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Home Purchase Basics

Congratulations on your decision to buy a new home! Our goal is to provide you with knowledge and insight into the mortgage process so you can focus on finding your dream home. Here is some information that will keep you on track. If you have any questions that come up as you review this, you can call one of our Experts in Home Lending at (608) 833-2400.

First let’s start with the Do's and Don'ts.


  • Do stay in your current job
  • Do continue to make your mortgage or rent payments on time
  • Do continue using your credit as normal and stay current on all existing accounts
  • Do keep your same insurance company
  • Do call us if you have any questions, at any time


  • Don't make a major purchase (car, boat, jewelry, etc.)
  • Don't apply for/open/close/max out any credit cards
  • Don't change jobs without notifying us first
  • Don't transfer any balances from one account to another
  • Don't pay off any charge offs without discussing it with us first
  • Don't pay off any collections without discussing it with us first
  • Don't buy any furniture or appliances on credit
  • Don't change bank accounts
  • Don't consolidate debt onto 1 or 2 credit cards
  • Don't take out a new loan or start home improvement projects

Easy steps to your new mortgage

1. Pre-qualification
Getting pre-qualified is the initial step in the mortgage process, and it's generally fairly simple. You supply us with your overall financial picture, including your debt, income and assets. After evaluating this information, we can give you an idea of the mortgage amount for which you qualify. Pre-qualification can be done easily over the phone or by applying online through our website, and there is no cost involved.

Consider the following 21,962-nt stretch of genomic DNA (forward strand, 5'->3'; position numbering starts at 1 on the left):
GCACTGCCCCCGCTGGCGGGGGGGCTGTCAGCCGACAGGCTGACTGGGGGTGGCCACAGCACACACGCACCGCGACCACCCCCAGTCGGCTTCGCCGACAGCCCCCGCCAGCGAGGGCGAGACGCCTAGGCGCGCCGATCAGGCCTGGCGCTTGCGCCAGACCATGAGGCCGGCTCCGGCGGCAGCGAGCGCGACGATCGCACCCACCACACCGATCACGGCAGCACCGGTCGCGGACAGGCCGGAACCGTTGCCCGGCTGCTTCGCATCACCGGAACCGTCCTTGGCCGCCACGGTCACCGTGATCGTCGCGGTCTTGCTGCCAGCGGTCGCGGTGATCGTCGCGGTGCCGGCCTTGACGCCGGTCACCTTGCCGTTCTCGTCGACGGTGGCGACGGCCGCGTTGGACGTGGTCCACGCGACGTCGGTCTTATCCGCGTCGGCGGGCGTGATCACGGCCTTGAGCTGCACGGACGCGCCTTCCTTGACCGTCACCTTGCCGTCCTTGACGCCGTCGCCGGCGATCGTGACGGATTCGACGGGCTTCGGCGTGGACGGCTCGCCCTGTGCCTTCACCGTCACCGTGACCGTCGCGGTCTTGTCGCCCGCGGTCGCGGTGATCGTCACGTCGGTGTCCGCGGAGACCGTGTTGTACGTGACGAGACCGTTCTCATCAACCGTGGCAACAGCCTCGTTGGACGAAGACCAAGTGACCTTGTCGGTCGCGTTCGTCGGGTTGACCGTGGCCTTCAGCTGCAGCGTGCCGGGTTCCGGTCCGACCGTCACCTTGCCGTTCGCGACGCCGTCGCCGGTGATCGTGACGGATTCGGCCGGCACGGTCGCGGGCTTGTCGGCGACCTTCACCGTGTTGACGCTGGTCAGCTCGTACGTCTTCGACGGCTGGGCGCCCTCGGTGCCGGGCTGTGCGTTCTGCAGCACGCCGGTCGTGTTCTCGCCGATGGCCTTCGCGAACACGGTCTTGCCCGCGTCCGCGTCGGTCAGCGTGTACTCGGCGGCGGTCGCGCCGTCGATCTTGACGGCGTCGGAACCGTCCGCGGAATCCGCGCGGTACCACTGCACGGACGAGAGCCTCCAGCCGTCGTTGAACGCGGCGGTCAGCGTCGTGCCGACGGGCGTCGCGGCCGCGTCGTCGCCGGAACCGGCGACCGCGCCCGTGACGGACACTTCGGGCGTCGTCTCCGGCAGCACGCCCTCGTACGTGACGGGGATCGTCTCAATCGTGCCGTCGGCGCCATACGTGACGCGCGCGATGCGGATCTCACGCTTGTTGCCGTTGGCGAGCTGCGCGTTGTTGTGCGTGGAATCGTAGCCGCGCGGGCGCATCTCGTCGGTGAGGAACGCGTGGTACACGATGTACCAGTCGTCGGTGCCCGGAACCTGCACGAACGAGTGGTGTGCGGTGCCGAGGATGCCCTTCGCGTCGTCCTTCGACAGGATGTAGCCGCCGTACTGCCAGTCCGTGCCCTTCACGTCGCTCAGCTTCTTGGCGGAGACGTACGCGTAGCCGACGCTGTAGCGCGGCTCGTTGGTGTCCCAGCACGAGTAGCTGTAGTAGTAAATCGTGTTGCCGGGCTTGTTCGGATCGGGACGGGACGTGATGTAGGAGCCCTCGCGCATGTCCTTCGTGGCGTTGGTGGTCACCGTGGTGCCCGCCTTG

The initial pre-qualification step allows you to discuss any goals or needs you may have regarding your mortgage. At this point, we can explain your various mortgage options and recommend the type that might be best suited to your situation.

Because it's less involved, and based only on the information you provide, your pre-qualified amount is not a sure thing; it's just the amount for which you might expect to be approved. For this reason, a pre-qualified buyer does not carry the same weight as a pre-approved buyer who has been more thoroughly reviewed.

2. Pre-approval
Getting pre-approved is the next step, and is more involved. You'll complete a mortgage application and then supply us with the necessary documentation to perform a review of your financial background and current credit rating. See our Mortgage Checklist for a list of commonly needed items. From this, we can tell you the specific mortgage amount for which you are approved. You'll also have a better idea of the interest rate. With pre-approval, you will receive a conditional commitment in writing, allowing you to look for a home at or below your approved price level. Obviously, this puts you at an advantage when dealing with a potential seller, as he or she will know you're one step closer to obtaining an actual mortgage.

The other advantage of completing both of these steps - pre-qualification and pre-approval - before you start to look for a home is that you'll know in advance how much you can afford. This way, you don't waste time with guessing or looking at properties that are beyond your means. Getting pre-approved for a mortgage also enables you to move quickly when you find the perfect place. When you make an offer, it won't be contingent on obtaining financing, which can save you valuable time. In a competitive market, this lets the seller know that your offer is serious - and could prevent you from losing out to another potential buyer who already has financing arranged.

Once you have found the right home for you and receive an accepted offer, we will fill in the appropriate details and your pre-approval will become a complete application.

3. Loan Commitment
The "loan commitment" will be issued to you when your loan has been approved. This means the home should be appraised at or above the sales price. More information may be required if the appraiser brings up anything he or she feels should be investigated (i.e. structural problems, accessibility issues, outstanding liens or litigation in progress). Your income and credit profile will be checked once again to ensure nothing has changed since the initial approval. You will also have set up home owner’s insurance on the property.

4. Loan Closing
At the loan closing, you will sign the new loan documents, including the closing statement, mortgage note, and truth-in-lending statement to name a few. Your down payment will be collected as well.

Then, you'll receive the keys to your new home!